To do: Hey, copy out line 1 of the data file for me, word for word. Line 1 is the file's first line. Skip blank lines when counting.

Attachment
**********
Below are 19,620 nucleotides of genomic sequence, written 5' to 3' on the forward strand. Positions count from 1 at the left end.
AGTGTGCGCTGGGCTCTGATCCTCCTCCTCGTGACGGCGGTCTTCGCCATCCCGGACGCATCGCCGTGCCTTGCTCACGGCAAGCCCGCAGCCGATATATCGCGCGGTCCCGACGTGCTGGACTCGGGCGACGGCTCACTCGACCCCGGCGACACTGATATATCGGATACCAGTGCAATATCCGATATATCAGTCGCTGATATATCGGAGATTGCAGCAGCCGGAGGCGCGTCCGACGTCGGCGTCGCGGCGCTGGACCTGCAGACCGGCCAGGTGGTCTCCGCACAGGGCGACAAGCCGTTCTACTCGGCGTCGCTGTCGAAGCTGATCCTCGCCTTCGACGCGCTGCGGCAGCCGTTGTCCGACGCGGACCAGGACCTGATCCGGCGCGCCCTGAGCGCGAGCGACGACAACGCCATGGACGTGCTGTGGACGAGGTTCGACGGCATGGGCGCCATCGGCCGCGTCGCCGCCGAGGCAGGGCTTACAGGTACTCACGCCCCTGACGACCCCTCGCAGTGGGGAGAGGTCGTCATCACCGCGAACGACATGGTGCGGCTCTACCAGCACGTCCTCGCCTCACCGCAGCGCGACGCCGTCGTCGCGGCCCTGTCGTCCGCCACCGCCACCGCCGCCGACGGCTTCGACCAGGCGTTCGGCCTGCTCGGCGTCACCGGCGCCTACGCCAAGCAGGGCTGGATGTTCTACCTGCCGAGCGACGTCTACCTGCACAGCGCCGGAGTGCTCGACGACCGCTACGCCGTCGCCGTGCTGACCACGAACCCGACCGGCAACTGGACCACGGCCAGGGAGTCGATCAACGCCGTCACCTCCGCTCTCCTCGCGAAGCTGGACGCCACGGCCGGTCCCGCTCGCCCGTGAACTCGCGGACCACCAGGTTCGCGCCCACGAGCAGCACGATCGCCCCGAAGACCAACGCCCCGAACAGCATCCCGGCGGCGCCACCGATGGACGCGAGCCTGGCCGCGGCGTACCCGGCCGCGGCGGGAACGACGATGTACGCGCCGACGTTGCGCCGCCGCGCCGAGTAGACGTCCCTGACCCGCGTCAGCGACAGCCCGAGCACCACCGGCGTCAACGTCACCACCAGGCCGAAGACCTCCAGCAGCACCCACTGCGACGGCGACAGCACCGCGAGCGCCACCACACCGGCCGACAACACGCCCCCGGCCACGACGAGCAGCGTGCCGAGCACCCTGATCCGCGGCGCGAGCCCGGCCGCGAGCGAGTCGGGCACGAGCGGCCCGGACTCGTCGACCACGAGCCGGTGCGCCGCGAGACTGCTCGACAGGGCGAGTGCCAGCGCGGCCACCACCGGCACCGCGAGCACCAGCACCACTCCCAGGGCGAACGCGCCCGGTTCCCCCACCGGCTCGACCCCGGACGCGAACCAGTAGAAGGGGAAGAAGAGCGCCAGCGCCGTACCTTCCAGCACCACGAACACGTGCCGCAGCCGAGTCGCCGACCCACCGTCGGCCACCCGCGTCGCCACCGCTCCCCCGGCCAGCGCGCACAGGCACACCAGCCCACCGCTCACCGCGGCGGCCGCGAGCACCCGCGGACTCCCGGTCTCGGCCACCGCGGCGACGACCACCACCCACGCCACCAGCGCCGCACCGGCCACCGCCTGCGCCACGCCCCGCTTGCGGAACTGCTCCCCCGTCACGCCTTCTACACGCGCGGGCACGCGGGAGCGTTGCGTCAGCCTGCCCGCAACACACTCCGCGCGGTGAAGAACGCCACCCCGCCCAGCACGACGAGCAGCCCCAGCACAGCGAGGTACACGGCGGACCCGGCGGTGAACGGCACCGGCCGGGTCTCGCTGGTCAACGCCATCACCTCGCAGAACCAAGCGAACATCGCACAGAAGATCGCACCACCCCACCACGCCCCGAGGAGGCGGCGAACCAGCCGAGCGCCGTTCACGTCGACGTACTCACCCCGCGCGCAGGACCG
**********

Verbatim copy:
Below are 19,620 nucleotides of genomic sequence, written 5' to 3' on the forward strand. Positions count from 1 at the left end.